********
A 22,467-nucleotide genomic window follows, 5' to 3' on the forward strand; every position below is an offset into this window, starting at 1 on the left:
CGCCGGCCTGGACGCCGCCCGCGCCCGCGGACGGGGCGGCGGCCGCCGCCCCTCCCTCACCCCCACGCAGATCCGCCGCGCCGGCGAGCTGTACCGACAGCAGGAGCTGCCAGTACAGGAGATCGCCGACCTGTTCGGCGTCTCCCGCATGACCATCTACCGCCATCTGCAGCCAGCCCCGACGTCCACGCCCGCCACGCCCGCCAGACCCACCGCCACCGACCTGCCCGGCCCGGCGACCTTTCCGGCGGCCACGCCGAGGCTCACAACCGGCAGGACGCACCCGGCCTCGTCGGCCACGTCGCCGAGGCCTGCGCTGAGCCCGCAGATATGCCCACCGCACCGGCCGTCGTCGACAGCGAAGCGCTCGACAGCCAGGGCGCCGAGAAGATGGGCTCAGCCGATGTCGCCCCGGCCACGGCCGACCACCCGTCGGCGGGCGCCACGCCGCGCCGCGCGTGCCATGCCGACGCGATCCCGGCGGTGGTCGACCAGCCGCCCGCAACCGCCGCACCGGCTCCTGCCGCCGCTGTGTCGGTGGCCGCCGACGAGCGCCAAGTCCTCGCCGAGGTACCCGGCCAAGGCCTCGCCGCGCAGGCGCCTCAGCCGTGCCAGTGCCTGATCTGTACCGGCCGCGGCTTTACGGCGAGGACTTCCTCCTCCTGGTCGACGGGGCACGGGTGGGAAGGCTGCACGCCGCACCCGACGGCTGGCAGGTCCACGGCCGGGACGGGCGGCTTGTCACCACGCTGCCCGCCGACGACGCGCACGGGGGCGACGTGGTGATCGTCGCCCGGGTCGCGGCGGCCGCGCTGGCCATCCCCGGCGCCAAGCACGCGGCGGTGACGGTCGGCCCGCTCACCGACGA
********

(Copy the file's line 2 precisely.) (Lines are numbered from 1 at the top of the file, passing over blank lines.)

CGCCGGCCTGGACGCCGCCCGCGCCCGCGGACGGGGCGGCGGCCGCCGCCCCTCCCTCACCCCCACGCAGATCCGCCGCGCCGGCGAGCTGTACCGACAGCAGGAGCTGCCAGTACAGGAGATCGCCGACCTGTTCGGCGTCTCCCGCATGACCATCTACCGCCATCTGCAGCCAGCCCCGACGTCCACGCCCGCCACGCCCGCCAGACCCACCGCCACCGACCTGCCCGGCCCGGCGACCTTTCCGGCGGCCACGCCGAGGCTCACAACCGGCAGGACGCACCCGGCCTCGTCGGCCACGTCGCCGAGGCCTGCGCTGAGCCCGCAGATATGCCCACCGCACCGGCCGTCGTCGACAGCGAAGCGCTCGACAGCCAGGGCGCCGAGAAGATGGGCTCAGCCGATGTCGCCCCGGCCACGGCCGACCACCCGTCGGCGGGCGCCACGCCGCGCCGCGCGTGCCATGCCGACGCGATCCCGGCGGTGGTCGACCAGCCGCCCGCAACCGCCGCACCGGCTCCTGCCGCCGCTGTGTCGGTGGCCGCCGACGAGCGCCAAGTCCTCGCCGAGGTACCCGGCCAAGGCCTCGCCGCGCAGGCGCCTCAGCCGTGCCAGTGCCTGATCTGTACCGGCCGCGGCTTTACGGCGAGGACTTCCTCCTCCTGGTCGACGGGGCACGGGTGGGAAGGCTGCACGCCGCACCCGACGGCTGGCAGGTCCACGGCCGGGACGGGCGGCTTGTCACCACGCTGCCCGCCGACGACGCGCACGGGGGCGACGTGGTGATCGTCGCCCGGGTCGCGGCGGCCGCGCTGGCCATCCCCGGCGCCAAGCACGCGGCGGTGACGGTCGGCCCGCTCACCGACGA